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When Sor Juana Inés de la Cruz was a child, she was believed to be a prodigy. She desperately wanted to read, and used to steal into her grandfather's library to borrow books. During this time, women were not educated—only the men. She begged to be allowed to dress as a young man and go to the university in Mexico City. The fact that she finally succeeded in learning to read was a miracle in itself in the Mexico of her day.
Sent to Mexico City to live with relatives at age eight, Sor Juana was invited into the court of the viceroy as an intellectual companion for his wife.
In this environment, she was able to write her poetry, and to move throughout the circles of government and society. Sor Juana was born long before her time: if she married, she would have no freedom to follow her intellectual pursuits unless her husband permitted it. The only place where she would be able to do so was the Church, and so she "entered the convent of St. Jerome."
Her work (especially her poetry) garnered a great deal of attention, some positive and some negative, but she was able to quietly enjoy her life until she publicly criticized the sermon of "a famous Jesuit scholar." There was a great deal of concern over this woman's temerity to criticize Father Viera's work. (After all, women were second-class citizens.) A letter from "Sister Filotea" (actually the bishop of Puebla who was trying to stand up for her) brought about Sor Juana's famous response which defended her right as a woman to be educated and to express her intellectual opinions. Her response is entitled, Respuesta de la poetisa a la muy ilustre Sor Filotea de la Cruz ("reply of the poetess to the illustrious Sister Filotea de la Cruz"). Even with support from others and her insistence that she had no desire to challenge the Church's authority or overstep her place in society, she was chastized by the Church.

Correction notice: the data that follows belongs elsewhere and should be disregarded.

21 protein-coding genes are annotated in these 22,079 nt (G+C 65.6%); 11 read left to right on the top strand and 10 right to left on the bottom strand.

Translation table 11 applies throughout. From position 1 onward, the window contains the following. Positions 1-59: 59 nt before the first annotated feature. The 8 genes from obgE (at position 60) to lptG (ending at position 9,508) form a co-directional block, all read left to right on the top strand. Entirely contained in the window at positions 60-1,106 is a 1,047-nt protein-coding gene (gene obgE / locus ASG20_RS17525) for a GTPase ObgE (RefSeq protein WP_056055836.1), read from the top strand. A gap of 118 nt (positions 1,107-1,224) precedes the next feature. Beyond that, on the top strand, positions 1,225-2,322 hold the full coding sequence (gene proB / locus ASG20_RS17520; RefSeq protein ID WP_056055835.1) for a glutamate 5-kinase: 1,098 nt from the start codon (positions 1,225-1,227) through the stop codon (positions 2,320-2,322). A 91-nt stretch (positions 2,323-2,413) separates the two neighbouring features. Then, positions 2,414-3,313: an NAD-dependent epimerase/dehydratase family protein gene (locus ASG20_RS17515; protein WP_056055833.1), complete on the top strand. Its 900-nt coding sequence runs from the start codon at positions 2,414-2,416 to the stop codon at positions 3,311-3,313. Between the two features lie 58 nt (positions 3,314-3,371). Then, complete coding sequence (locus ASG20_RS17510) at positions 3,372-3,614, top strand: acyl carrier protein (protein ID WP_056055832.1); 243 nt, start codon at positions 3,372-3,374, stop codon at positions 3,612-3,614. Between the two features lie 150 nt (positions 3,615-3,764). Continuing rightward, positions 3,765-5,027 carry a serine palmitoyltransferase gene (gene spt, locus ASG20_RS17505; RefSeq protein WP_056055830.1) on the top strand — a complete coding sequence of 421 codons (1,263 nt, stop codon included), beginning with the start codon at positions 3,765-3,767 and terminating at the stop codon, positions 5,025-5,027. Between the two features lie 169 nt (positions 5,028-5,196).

Other things were happening that did not make her position much easier:
Mexico was suffering from both natural and political problems: rain, flood, famine, pestilence, a total solar eclipse, and riots that almost ended Spanish authority.
Eventually, Sor Juana lost some support. Later she sold off her extensive library (estimated at "four thousand volumes") for charity. She renewed her vows, writing "a reaffirmation of her faith...in her own blood." She eventually became ill while nursing other nuns at the convent who were suffering from an epidemic, and died.
Finding a literary "platform" in the Church was not unusual in itself. For many years, no one could read but the nobility or clerics, monks, etc., within the Roman Catholic Church. It was quite possible to rise through the ranks of the Church and have authority that equalled that of a king. Within the circles of the nobility, women were not allowed to attend school. Sor Juana's decision to take her vows during this era made perfect sense. However, society and the Church could only tolerate just so much from this forward-thinking woman.
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